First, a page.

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Robotics. Robotics is the branch of mechanical engineering, electrical engineering and computer science that deals with the design, construction, operation, and application of robots,[1] as well as computer systems for their control, sensory feedback, and information processing.

Robotics

These technologies deal with automated machines that can take the place of humans in dangerous environments or manufacturing processes, or resemble humans in appearance, behavior, and/or cognition. Many of today's robots are inspired by nature contributing to the field of bio-inspired robotics. The concept of creating machines that can operate autonomously dates back to classical times, but research into the functionality and potential uses of robots did not grow substantially until the 20th century.[2] Throughout history, robotics has been often seen to mimic human behavior, and often manage tasks in a similar fashion.

Etymology[edit] Behavior Trees (Artificial Intelligence, Robotics and Control) This article is about Behavior Trees in AI, games, control systems and robotics.

Behavior Trees (Artificial Intelligence, Robotics and Control)

For Behavior Trees in requirements handling, see Behavior Trees. A Behavior Tree (BT) is a mathematical model of plan execution used in computer science, robotics and control systems. They describe switchings between a finite set of tasks in a modular fashion. Their strength comes from their ability to create very complex tasks composed of simple tasks, without worrying how the simple tasks are implemented. BTs present some similarities to Hierarchical State Machines with the key difference that the main building block of a behavior is a task rather than a state. BT modelling the search and grasp plan of a two armed robot. The execution of a BT starts from the root which sends ticks with a certain frequency to its child. A control flow node is used to control the subtasks of which it is composed. Figure I.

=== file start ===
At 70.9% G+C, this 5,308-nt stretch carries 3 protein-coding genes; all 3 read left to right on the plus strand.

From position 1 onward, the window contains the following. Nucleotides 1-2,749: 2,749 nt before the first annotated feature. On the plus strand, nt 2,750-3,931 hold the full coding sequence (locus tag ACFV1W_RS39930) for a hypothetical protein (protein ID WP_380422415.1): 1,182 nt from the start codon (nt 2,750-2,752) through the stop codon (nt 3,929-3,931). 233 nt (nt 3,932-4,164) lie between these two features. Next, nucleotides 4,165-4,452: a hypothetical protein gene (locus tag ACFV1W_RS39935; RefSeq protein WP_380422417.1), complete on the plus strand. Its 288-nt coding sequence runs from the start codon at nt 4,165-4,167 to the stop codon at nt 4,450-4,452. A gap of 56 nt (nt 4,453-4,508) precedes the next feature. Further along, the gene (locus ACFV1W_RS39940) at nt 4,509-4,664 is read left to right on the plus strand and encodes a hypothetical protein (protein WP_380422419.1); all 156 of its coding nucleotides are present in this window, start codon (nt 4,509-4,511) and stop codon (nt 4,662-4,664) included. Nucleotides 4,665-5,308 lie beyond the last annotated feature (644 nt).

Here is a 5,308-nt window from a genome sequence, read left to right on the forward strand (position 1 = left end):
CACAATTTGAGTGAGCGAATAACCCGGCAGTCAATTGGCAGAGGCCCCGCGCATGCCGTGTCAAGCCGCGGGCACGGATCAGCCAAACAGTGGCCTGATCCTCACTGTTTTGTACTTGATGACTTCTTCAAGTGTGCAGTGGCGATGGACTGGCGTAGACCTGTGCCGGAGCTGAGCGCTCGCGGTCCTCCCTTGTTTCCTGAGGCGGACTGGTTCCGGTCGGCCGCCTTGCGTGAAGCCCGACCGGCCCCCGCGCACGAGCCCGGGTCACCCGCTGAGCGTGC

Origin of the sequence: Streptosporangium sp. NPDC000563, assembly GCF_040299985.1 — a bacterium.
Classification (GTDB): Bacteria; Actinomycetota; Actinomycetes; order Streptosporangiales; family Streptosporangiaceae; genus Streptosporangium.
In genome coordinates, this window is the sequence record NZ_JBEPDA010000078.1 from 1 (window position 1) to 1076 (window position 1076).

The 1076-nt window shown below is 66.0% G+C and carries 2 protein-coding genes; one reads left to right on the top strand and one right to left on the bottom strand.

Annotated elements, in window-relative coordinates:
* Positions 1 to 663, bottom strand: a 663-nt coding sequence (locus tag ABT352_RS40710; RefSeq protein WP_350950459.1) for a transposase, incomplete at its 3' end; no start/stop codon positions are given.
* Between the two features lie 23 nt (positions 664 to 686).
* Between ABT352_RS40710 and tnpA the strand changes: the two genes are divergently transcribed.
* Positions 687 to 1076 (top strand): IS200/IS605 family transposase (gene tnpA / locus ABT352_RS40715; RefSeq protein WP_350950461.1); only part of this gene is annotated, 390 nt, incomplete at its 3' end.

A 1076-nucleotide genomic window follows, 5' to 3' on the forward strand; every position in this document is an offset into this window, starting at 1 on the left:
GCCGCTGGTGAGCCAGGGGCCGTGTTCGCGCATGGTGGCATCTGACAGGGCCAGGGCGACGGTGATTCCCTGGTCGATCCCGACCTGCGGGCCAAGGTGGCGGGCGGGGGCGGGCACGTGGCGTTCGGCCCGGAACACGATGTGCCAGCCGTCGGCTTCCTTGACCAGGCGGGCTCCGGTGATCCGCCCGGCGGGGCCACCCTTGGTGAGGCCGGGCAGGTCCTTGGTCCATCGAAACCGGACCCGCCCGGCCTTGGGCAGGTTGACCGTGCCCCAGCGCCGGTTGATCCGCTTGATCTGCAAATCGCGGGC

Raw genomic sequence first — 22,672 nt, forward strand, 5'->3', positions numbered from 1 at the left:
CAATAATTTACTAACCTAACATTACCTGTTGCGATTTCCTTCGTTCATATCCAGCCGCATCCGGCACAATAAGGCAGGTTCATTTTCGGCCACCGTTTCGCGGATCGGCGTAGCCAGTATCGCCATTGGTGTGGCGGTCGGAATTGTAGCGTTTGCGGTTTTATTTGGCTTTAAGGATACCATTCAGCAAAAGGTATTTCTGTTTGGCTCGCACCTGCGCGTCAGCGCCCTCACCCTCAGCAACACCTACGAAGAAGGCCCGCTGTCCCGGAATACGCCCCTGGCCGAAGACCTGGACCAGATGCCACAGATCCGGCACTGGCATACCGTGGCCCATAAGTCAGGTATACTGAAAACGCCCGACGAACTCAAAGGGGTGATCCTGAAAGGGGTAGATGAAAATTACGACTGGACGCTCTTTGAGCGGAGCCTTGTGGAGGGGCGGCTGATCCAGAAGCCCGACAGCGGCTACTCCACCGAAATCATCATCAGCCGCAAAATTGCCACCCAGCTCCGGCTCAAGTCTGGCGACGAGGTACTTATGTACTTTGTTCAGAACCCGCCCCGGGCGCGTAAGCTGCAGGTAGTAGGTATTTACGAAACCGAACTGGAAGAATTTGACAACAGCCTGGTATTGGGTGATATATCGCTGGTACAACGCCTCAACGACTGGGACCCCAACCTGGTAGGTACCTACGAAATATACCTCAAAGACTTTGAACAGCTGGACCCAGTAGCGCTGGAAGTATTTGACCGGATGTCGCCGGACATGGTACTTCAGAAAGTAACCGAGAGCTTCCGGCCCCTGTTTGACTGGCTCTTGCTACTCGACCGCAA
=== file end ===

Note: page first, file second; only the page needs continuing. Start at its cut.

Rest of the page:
Fallback nodes are used to find and execute the first child that does not fail. Figure II. Where.

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Microelectromechanical systems. Proposal submitted to DARPA in 1986 first introducing the term "microelectromechanical systems" Microelectromechanical systems (MEMS) (also written as micro-electro-mechanical, MicroElectroMechanical or microelectronic and microelectromechanical systems and the related micromechatronics) is the technology of very small devices; it merges at the nano-scale into nanoelectromechanical systems (NEMS) and nanotechnology.

Microelectromechanical systems

MEMS are also referred to as micromachines (in Japan), or micro systems technology – MST (in Europe). MEMS are separate and distinct from the hypothetical vision of molecular nanotechnology or molecular electronics. MEMS are made up of components between 1 to 100 micrometres in size (i.e. 0.001 to 0.1 mm), and MEMS devices generally range in size from 20 micrometres (20 millionths of a metre) to a millimetre (i.e. 0.02 to 1.0 mm). Materials for MEMS manufacturing[edit] Smart objects. A Smart Object is an object that enhances the interaction with not only people but also with other Smart Objects.